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UK sector considers success measure “revamp”

Stakeholders in the UK sector have highlighted the importance of additional, non-traditional measures in assessing the success of higher education institutions.

Issues were raised on how course value has been measured historically. Photo: Unsplash

A good outcome for one student might not be the same for another

Industry experts gathered at the House of Commons in London to discuss ‘Measuring the wrong things? How should we judge the success of universities in creating value?’ in what HEPI Director Nick Hillman referred to as a ‘morning of self reflection’.

Alison Johns, CEO of Advance Higher Education, introduced the ‘fresh debate’, for which the need has grown – amid demand across the sector – on how it captures and measures success beyond traditional measures at the breakfast seminar, which was the first hosted by Advance HE and HEPI since February 2020.

Christopher Hales, interim chief executive and director of policy, UUK, spoke about how the organisation undertook extensive work on answering the debate, publishing a framework of programme reviews to support universities in assessing the value of their own courses.

This sets out principles on the role of using metrics in decision making and recognises “whilst metrics are useful, decisions should be informed by metrics rather than led by them”.

It also recommends that “metrics be used to flag anomalies or concerns which should then be investigated further by considering contextual information reflecting the wider sense of factors,” according to Hales.

Key themes of the framework include student graduate views, student outcomes, graduate prospects, supporting economic growth and social responsibility – a popular phrase throughout the seminar.

Issues were raised on how value has been measured historically, focusing on traditional career paths and somewhat ignoring emerging labour trends; Hales highlighted the importance of “value to the individual being” as something to consider.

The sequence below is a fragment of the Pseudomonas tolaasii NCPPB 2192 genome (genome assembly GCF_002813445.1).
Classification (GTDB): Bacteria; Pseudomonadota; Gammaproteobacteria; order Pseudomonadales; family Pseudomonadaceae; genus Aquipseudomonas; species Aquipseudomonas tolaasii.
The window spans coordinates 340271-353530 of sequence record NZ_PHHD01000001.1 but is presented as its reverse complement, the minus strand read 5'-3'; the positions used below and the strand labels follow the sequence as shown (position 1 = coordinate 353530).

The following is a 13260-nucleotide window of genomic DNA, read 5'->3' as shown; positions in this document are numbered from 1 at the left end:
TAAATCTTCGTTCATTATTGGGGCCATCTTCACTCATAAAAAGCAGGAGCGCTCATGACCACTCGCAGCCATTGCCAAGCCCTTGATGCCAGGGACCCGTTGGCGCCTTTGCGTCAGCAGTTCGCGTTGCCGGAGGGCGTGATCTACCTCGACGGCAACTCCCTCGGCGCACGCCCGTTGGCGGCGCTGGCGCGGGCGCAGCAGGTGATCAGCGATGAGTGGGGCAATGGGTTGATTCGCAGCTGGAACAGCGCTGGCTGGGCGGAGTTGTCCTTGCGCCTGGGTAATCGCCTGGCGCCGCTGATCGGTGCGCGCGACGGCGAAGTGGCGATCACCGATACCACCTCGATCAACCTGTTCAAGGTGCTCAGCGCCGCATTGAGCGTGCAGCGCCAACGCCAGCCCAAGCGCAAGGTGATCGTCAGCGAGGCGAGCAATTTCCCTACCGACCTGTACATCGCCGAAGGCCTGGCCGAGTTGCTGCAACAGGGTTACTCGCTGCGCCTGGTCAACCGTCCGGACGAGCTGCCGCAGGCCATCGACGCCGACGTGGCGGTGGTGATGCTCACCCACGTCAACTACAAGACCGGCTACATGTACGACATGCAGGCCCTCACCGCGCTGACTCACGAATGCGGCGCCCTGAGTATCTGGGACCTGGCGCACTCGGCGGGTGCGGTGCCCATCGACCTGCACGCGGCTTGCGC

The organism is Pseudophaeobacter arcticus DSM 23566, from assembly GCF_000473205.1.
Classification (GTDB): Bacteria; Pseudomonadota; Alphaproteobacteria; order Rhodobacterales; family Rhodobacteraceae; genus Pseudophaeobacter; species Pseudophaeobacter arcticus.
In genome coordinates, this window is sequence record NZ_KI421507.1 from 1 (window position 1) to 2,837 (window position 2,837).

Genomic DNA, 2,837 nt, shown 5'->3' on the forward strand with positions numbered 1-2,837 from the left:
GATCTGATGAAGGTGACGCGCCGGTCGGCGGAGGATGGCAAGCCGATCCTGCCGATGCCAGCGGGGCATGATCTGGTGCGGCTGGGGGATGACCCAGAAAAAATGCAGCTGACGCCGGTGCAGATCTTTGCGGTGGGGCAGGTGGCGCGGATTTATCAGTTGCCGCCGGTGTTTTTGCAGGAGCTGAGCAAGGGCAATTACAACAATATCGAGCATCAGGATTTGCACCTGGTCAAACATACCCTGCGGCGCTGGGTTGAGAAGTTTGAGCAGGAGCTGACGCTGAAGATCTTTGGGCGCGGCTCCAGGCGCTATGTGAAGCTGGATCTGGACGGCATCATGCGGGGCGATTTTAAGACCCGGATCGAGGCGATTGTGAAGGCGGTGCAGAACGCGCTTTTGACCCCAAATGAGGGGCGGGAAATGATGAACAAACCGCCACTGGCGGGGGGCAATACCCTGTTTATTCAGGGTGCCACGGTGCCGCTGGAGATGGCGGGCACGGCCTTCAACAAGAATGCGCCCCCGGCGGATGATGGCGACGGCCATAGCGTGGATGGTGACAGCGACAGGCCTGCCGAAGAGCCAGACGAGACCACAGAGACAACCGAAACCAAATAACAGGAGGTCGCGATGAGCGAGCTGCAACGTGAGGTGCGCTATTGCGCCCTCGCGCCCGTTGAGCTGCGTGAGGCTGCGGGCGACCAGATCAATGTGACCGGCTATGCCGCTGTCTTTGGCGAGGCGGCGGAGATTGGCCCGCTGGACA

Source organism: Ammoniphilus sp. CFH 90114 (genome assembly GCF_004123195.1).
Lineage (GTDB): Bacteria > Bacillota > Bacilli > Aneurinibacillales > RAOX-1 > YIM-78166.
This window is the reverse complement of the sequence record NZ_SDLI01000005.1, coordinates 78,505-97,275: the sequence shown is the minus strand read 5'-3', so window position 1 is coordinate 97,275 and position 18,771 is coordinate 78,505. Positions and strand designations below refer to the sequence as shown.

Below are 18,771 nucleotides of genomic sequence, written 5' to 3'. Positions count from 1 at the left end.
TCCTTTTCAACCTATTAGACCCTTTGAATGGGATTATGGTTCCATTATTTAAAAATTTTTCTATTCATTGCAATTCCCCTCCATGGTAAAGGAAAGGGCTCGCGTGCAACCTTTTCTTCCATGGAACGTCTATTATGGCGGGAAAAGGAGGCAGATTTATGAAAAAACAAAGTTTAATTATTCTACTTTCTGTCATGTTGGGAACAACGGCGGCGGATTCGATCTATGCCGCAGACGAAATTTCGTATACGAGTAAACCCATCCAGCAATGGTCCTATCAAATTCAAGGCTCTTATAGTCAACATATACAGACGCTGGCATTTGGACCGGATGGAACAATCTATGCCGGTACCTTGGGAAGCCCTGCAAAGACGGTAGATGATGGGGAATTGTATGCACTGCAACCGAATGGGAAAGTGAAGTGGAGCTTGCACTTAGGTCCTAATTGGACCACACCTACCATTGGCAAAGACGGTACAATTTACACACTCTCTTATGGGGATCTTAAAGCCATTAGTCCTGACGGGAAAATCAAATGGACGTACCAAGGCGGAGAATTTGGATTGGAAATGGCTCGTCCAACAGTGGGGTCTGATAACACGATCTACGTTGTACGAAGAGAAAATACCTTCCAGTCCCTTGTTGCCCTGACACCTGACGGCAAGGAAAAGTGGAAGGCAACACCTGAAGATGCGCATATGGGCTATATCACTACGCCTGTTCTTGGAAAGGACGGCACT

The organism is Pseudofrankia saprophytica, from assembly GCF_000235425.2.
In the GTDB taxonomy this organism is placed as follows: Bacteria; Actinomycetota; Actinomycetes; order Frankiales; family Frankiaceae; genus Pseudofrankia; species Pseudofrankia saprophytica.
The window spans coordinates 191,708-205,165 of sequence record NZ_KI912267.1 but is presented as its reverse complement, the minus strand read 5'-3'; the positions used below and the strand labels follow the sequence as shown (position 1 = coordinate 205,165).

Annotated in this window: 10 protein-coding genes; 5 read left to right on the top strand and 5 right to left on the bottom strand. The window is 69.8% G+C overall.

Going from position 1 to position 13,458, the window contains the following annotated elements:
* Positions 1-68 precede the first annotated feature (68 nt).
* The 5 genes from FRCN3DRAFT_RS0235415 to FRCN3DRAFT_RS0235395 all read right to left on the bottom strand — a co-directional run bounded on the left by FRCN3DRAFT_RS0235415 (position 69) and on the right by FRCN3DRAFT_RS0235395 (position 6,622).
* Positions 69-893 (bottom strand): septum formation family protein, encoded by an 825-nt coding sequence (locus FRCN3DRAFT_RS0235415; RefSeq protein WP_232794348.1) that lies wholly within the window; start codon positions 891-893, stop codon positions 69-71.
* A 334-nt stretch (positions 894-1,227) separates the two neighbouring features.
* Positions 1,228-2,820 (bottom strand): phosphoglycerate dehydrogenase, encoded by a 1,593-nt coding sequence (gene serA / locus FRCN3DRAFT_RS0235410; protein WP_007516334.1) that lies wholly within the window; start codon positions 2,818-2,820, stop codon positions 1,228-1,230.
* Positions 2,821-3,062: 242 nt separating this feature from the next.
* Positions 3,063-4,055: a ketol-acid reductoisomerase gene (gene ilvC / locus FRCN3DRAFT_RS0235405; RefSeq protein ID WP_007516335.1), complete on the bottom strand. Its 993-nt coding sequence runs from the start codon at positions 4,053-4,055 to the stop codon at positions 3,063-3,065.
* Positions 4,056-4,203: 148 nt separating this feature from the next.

We must also focus on how students decide where and what to study and evaluate them as an individual.

“A good outcome for one student might not be the same for another – students will also gain other benefits from studying university that need to be considered but are sometimes harder to quantify, including their knowledge and appreciation of the subject’s competence and friends and connections,” Hales said.

“We must also focus on how students decide where and what to study and evaluate them as an individual”

Susan Lapworth, incoming interim chief executive, Office for Students, said that “continuation of completion are not the only measures of quality“.

“There’s a real risk in basing regulation and funding decisions only on narrow measures,” she added, noting that doing so can fail to recognise the many benefits of education outside of graduate employment.

“We think that students shouldn’t be able to choose courses and draw down student loan funding where outcomes are weak,” said Lapworth.

“These are complex policy questions that we’re going to have to work through collectively to make sure that as the context changes for higher education, the indicators and the measuring that the bridges keeps up to date,” she concluded.

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